Posted by: Marie | August 12, 2012

(688) The value of me – Part 3 of 3

Post #688
[Private journal entry written on Friday, September 9, 2011 at 10:00pm – continued from previous post]

When Caleb returned to our conversation, we switched to talking about his childhood. His dad and my mom are siblings, so I was interested in learning what parenting habits were passed from our grandparents to our parents. I asked Caleb how he had been parented . . . how he had been disciplined . . . if his dad used violence to control him . . .

Caleb told the story that, one time, he (Caleb) hit his sister and their dad turned around and hit Caleb while saying, “You do NOT hit people!” Caleb turned back around and asked why it was okay for their dad to hit Caleb but not okay for Caleb to hit his sister . . . their dad didn’t have a good answer . . . and that was the one and only time their dad hit any of the kids. So . . . bottom line . . . there really was not an environment of physical abuse in Caleb’s childhood home.

That let me know that the violence in my childhood home likely came in through my dad’s legacy . . . which makes sense since I know for sure my paternal grandfather was physically violent. But it also told me that, for whatever reason, my mom brought her position of powerlessness and no voice into my childhood experience – that seems to be what she learned from her parents.

Photo by Martin Chen

I told Caleb and Nell about the physical abuse I experienced as a kid . . . and how my dad demanded compliance and perfection. I shared how the rape fantasies I had as a kid were the absolute opposite of what my dad demanded of me and, therefore, I came to believe I was a really horrible person – that my parents could never love me if they really knew what was going on inside my mind – that God could never love me because I wasn’t able to keep from thinking sinful thoughts . . .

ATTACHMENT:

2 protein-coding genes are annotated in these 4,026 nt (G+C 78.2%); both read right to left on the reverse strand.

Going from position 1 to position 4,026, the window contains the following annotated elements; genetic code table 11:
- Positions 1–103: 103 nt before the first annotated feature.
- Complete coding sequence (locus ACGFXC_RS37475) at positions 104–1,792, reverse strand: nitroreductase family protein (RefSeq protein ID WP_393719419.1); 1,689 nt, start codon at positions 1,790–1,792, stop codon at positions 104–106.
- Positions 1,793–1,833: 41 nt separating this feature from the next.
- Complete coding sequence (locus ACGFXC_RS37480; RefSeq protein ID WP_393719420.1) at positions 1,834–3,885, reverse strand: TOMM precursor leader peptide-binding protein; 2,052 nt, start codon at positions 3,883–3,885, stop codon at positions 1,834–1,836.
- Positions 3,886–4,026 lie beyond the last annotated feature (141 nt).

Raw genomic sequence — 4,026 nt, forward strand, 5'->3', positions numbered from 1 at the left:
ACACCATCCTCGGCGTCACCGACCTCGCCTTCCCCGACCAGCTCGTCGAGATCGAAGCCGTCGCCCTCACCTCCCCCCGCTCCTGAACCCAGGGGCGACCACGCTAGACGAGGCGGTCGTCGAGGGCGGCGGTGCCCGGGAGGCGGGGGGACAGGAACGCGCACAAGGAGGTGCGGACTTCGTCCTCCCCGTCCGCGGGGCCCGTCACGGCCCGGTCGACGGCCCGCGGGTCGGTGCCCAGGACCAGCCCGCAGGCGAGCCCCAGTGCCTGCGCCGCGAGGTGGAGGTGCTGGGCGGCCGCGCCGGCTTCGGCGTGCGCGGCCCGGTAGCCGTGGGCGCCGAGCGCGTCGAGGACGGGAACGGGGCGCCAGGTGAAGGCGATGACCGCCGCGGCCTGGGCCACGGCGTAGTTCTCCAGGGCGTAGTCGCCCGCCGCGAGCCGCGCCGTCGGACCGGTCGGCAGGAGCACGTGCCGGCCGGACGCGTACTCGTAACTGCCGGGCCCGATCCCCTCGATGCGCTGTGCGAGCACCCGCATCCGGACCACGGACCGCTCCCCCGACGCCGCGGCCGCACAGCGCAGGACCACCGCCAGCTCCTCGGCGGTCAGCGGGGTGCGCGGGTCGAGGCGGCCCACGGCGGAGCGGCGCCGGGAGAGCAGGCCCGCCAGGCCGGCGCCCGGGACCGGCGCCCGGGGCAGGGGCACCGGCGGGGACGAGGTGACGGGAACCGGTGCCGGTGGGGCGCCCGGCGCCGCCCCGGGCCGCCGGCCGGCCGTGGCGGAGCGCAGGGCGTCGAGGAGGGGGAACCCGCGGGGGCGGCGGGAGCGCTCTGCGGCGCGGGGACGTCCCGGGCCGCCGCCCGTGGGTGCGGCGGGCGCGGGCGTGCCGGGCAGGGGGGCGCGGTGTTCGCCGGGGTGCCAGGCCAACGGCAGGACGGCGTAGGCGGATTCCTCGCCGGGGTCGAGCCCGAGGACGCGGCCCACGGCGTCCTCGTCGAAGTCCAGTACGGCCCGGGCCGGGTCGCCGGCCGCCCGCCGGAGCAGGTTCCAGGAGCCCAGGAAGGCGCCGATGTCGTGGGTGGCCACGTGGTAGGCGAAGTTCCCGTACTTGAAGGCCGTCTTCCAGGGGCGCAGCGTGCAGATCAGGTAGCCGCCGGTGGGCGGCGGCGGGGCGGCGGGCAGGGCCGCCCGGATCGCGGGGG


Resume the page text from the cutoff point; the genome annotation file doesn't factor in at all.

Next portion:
And, I explained that my dad had quit touching me in affectionate ways once I hit puberty because he didn’t want to be inappropriate with me. That caused me to start believing I was untouchable – that my sexuality was disgusting.

Both Caleb and Nell expressed compassion and empathy for my experience, and they expressed anger that my parents had not supported me in the way I needed to be supported in the wake of being molested at such a young age. Their response was shocking to me . . . it shocked me that they would place the responsibility on my parents and on the guy who molested me rather than on me . . .

Of course they placed the responsibility where it should be placed . . . and not on child-Marie . . . but, I guess I subconsciously expected them to do what my parents did (place the blame on me) because they come from the same cloth (gene-wise and religion-wise). But, they didn’t do what my parents did. They did what Edward does.

It just shocked me . . . it is something I guess I’ll just have to get used to since I’m starting to hang out more and more with people who think like Edward thinks, LOL!

Anyway . . . back to the conversation with Nell and Caleb . . .

I shared with them that my mom had also been physically violent a few times, but that I think it was likely because she was trying to deal with the stress created by my dad . . . maybe because of the pressure he applied on our family to be such a “good” family, or maybe it was because of financial issues . . . who knows . . . I was hoping Caleb could provide some insight into all of that, but he said he didn’t really know anything that would help.

Towards the end of the conversation, I thanked Caleb and Nell for setting aside this time for me . . . that it is such a positive experience to feel this connected with members of my family . . . that I’m not finding that sense of connection with my siblings.